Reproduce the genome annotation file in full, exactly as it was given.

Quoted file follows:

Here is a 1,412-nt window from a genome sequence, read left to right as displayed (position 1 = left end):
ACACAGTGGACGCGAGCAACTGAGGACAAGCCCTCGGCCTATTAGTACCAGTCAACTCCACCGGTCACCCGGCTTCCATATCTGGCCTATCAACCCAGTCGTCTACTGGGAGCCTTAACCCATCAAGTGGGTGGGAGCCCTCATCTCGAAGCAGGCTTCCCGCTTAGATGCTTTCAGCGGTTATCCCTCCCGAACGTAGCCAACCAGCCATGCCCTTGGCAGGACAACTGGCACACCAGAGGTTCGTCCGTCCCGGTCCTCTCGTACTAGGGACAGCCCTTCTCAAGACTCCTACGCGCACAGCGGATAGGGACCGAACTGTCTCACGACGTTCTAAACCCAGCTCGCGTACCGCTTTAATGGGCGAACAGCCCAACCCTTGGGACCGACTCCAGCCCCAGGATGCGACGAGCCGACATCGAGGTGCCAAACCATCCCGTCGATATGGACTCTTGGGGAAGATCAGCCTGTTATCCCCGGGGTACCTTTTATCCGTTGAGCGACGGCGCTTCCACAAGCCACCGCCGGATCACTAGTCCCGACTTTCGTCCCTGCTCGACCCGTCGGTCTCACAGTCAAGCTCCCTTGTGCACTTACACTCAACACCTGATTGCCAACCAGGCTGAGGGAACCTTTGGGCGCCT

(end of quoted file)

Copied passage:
Here is a 1,412-nt window from a genome sequence, read left to right as displayed (position 1 = left end):
ACACAGTGGACGCGAGCAACTGAGGACAAGCCCTCGGCCTATTAGTACCAGTCAACTCCACCGGTCACCCGGCTTCCATATCTGGCCTATCAACCCAGTCGTCTACTGGGAGCCTTAACCCATCAAGTGGGTGGGAGCCCTCATCTCGAAGCAGGCTTCCCGCTTAGATGCTTTCAGCGGTTATCCCTCCCGAACGTAGCCAACCAGCCATGCCCTTGGCAGGACAACTGGCACACCAGAGGTTCGTCCGTCCCGGTCCTCTCGTACTAGGGACAGCCCTTCTCAAGACTCCTACGCGCACAGCGGATAGGGACCGAACTGTCTCACGACGTTCTAAACCCAGCTCGCGTACCGCTTTAATGGGCGAACAGCCCAACCCTTGGGACCGACTCCAGCCCCAGGATGCGACGAGCCGACATCGAGGTGCCAAACCATCCCGTCGATATGGACTCTTGGGGAAGATCAGCCTGTTATCCCCGGGGTACCTTTTATCCGTTGAGCGACGGCGCTTCCACAAGCCACCGCCGGATCACTAGTCCCGACTTTCGTCCCTGCTCGACCCGTCGGTCTCACAGTCAAGCTCCCTTGTGCACTTACACTCAACACCTGATTGCCAACCAGGCTGAGGGAACCTTTGGGCGCCT